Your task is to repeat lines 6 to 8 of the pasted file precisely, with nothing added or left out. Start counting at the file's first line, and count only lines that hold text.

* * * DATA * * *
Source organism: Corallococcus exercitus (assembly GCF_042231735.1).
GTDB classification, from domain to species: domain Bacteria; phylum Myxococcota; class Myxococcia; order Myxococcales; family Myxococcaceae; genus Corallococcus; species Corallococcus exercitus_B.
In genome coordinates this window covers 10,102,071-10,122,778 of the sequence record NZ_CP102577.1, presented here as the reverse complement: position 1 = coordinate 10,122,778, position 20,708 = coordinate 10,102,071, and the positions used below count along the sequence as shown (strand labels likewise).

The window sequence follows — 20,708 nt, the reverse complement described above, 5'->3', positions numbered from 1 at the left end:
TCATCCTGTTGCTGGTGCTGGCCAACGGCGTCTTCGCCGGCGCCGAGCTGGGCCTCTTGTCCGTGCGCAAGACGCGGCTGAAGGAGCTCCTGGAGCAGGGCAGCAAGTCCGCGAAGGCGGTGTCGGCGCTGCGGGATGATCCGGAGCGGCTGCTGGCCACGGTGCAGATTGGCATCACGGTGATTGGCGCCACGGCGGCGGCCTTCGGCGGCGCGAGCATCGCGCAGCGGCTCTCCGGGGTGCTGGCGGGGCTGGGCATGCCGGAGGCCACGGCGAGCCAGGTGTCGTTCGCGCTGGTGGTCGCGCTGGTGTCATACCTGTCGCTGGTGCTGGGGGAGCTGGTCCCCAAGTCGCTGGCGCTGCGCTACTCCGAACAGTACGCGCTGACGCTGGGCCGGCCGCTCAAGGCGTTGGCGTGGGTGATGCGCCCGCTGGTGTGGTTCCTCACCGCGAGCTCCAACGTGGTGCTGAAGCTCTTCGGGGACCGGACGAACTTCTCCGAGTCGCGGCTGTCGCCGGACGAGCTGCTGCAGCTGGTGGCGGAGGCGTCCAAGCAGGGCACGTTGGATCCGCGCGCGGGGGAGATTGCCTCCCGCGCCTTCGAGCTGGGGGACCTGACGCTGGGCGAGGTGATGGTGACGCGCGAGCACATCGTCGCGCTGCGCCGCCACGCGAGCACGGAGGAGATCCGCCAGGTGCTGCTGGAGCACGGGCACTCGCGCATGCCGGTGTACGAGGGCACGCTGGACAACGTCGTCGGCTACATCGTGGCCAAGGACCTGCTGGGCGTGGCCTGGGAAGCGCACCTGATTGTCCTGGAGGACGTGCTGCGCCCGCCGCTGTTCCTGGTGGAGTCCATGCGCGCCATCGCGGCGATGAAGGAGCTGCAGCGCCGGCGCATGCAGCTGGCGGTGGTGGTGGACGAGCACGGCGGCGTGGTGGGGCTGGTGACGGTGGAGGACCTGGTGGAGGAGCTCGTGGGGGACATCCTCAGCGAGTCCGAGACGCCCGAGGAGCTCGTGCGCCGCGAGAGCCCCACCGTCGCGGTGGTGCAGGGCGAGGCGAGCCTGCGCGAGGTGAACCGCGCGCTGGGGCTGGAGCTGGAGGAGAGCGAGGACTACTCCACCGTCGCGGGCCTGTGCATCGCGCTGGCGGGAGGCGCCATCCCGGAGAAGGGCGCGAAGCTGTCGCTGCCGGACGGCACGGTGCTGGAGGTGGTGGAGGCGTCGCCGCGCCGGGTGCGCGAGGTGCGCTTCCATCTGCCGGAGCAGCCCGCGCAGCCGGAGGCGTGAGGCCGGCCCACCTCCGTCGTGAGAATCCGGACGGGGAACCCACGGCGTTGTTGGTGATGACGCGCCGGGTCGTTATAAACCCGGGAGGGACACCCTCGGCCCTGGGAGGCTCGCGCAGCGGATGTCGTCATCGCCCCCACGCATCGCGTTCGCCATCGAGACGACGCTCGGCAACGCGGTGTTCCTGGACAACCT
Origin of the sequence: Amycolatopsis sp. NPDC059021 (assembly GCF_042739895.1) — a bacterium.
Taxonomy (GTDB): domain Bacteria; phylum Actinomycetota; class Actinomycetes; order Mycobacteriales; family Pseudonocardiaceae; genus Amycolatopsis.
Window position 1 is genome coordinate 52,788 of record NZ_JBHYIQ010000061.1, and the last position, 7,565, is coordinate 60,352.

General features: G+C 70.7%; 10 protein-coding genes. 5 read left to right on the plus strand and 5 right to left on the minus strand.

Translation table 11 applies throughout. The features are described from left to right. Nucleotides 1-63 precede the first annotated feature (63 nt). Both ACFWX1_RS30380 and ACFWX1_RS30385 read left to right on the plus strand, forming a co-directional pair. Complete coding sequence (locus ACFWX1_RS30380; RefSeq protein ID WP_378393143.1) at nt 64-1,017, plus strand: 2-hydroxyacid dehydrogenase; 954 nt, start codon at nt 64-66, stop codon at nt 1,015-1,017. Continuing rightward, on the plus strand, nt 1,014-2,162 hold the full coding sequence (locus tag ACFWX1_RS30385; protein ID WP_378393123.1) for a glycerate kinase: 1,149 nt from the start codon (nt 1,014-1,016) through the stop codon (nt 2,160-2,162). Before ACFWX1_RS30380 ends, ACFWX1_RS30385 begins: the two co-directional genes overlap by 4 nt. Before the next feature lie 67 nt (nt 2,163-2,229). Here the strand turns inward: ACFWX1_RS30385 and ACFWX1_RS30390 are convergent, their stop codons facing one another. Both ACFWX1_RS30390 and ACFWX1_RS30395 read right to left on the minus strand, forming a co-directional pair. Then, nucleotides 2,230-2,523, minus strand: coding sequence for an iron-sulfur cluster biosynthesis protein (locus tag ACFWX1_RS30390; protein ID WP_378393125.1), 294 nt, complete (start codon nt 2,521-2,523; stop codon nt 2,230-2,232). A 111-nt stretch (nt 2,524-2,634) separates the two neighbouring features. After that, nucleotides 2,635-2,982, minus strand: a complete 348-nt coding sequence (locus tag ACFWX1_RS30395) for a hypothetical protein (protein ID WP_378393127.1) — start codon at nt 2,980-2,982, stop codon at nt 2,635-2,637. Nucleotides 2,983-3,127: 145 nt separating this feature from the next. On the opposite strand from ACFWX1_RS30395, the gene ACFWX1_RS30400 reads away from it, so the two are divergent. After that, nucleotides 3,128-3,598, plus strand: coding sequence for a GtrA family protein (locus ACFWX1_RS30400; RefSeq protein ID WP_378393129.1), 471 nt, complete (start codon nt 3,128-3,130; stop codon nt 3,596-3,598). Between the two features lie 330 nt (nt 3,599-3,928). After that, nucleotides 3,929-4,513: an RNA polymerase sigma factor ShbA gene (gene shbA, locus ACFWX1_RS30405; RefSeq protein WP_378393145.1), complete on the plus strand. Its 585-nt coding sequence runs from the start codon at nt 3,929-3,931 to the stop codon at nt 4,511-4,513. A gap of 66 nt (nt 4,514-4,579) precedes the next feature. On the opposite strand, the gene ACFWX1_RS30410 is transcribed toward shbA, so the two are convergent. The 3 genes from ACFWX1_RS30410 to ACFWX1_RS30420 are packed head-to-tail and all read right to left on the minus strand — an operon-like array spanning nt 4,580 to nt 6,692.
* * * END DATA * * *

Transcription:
Origin of the sequence: Amycolatopsis sp. NPDC059021 (assembly GCF_042739895.1) — a bacterium.
Taxonomy (GTDB): domain Bacteria; phylum Actinomycetota; class Actinomycetes; order Mycobacteriales; family Pseudonocardiaceae; genus Amycolatopsis.
Window position 1 is genome coordinate 52,788 of record NZ_JBHYIQ010000061.1, and the last position, 7,565, is coordinate 60,352.